Gratitude and joy are critical for promoting well-being. However, the differences between the two emotions and corresponding neural correlates are not understood. Here we addressed these issues by eliciting the two emotions using the same stimuli in an fMRI task. In this help reception task, participants imagined them in a situation where they need financial aid. Critically, we manipulated the benefactor’s intention to provide help and the value of the benefit. Behaviorally, gratitude was stronger than joy when the benefactor-intention was strong and the benefit-value was low compared to other conditions. In parallel, gratitude activated mentalizing-related (e.g. precuneus) and reward-related regions (e.g. putamen) more strongly than joy in corresponding conditions compared to others. Moreover, gratitude was more negatively (or less positively) encoded in the region associated with mentalizing (i.e. the left superior temporal gyrus) than joy. Multivariate pattern analysis further demonstrated that the modulation patterns of benefactor-intention and benefit-value in mentalizing-related (e.g. precuneus, temporo-parietal junction) and reward-related regions (e.g. putamen, perigenual anterior cingulate/ventromedial prefrontal cortex) could distinguish the two emotions. The findings suggest that benefactor-intention and benefit-value appraisal and their neural correlates are critical in distinguishing gratitude and joy. Direct implications for gratitude interventions were discussed.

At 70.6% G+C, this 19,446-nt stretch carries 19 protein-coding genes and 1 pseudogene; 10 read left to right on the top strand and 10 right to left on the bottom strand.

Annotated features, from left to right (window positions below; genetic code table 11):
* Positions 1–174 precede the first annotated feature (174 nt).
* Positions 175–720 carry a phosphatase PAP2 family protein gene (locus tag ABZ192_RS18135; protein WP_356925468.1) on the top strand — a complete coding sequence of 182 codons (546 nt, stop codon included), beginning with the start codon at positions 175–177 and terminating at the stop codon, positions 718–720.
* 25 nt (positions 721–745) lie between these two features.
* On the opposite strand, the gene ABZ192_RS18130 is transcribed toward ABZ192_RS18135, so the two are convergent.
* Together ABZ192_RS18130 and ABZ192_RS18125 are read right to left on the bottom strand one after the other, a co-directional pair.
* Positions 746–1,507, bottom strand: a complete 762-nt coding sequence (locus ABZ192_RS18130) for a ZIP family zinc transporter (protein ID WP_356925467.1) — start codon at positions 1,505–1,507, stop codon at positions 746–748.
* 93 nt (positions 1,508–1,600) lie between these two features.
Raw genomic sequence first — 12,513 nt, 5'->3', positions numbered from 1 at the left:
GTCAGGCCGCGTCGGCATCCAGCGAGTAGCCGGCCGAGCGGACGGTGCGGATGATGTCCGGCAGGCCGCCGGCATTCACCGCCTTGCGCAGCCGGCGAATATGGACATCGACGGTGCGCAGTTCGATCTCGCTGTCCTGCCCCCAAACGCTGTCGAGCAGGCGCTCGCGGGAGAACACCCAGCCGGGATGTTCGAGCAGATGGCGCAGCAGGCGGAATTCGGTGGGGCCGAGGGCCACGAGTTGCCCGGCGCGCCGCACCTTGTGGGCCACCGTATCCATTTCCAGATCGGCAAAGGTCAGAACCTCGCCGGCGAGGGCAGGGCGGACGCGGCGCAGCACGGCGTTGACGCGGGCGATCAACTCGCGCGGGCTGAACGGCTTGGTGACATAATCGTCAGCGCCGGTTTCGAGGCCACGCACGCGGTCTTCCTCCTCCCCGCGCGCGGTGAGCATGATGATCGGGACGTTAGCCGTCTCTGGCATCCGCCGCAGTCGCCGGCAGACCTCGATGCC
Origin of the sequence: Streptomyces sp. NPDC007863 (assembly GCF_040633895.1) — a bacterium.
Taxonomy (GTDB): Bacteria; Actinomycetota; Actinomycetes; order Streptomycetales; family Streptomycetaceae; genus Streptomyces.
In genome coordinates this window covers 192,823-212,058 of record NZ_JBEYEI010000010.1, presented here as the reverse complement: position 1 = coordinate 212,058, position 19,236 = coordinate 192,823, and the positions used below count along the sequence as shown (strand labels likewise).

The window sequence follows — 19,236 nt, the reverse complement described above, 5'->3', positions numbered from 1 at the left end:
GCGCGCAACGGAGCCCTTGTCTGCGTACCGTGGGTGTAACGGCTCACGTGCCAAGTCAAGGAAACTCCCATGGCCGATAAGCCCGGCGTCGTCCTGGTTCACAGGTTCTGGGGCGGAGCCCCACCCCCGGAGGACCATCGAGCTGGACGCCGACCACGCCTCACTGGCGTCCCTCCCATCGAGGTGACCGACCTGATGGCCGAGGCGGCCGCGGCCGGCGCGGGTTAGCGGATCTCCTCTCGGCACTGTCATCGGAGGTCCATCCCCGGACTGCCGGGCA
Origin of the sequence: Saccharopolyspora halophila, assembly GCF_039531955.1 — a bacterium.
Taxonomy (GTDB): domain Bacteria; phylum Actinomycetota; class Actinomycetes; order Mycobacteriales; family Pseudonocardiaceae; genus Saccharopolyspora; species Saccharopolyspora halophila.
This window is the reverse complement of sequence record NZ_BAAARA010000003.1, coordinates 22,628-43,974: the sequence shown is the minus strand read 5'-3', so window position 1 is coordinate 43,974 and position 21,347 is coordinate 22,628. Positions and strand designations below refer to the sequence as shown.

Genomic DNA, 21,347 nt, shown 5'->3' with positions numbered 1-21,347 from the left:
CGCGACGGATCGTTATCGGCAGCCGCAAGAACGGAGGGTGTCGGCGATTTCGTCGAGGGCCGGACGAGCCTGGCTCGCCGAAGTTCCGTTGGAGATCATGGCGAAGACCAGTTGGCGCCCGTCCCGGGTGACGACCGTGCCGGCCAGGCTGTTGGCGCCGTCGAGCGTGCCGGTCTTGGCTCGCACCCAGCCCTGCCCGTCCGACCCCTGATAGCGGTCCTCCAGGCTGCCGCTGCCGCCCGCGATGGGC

- prefrontal cortex
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